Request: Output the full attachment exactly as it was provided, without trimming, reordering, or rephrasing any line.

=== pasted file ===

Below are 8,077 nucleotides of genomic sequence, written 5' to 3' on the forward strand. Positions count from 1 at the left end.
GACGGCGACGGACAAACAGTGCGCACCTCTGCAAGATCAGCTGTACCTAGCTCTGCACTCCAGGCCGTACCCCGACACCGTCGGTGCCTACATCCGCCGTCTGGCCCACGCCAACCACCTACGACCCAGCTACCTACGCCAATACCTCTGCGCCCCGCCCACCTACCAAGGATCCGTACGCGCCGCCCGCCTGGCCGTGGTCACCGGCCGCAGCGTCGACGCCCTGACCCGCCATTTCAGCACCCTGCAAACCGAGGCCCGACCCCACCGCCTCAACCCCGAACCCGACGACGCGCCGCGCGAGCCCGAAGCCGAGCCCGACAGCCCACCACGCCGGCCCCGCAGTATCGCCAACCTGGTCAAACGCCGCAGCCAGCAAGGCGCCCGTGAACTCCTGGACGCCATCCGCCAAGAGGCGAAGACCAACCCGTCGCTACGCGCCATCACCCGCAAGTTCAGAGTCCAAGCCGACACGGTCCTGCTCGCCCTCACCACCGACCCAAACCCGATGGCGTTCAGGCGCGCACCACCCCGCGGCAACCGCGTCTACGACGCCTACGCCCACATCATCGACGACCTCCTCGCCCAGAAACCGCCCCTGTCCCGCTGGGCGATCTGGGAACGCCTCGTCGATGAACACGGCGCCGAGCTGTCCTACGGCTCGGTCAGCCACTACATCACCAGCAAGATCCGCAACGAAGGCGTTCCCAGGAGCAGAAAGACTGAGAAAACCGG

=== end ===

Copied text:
Below are 8,077 nucleotides of genomic sequence, written 5' to 3' on the forward strand. Positions count from 1 at the left end.
GACGGCGACGGACAAACAGTGCGCACCTCTGCAAGATCAGCTGTACCTAGCTCTGCACTCCAGGCCGTACCCCGACACCGTCGGTGCCTACATCCGCCGTCTGGCCCACGCCAACCACCTACGACCCAGCTACCTACGCCAATACCTCTGCGCCCCGCCCACCTACCAAGGATCCGTACGCGCCGCCCGCCTGGCCGTGGTCACCGGCCGCAGCGTCGACGCCCTGACCCGCCATTTCAGCACCCTGCAAACCGAGGCCCGACCCCACCGCCTCAACCCCGAACCCGACGACGCGCCGCGCGAGCCCGAAGCCGAGCCCGACAGCCCACCACGCCGGCCCCGCAGTATCGCCAACCTGGTCAAACGCCGCAGCCAGCAAGGCGCCCGTGAACTCCTGGACGCCATCCGCCAAGAGGCGAAGACCAACCCGTCGCTACGCGCCATCACCCGCAAGTTCAGAGTCCAAGCCGACACGGTCCTGCTCGCCCTCACCACCGACCCAAACCCGATGGCGTTCAGGCGCGCACCACCCCGCGGCAACCGCGTCTACGACGCCTACGCCCACATCATCGACGACCTCCTCGCCCAGAAACCGCCCCTGTCCCGCTGGGCGATCTGGGAACGCCTCGTCGATGAACACGGCGCCGAGCTGTCCTACGGCTCGGTCAGCCACTACATCACCAGCAAGATCCGCAACGAAGGCGTTCCCAGGAGCAGAAAGACTGAGAAAACCGG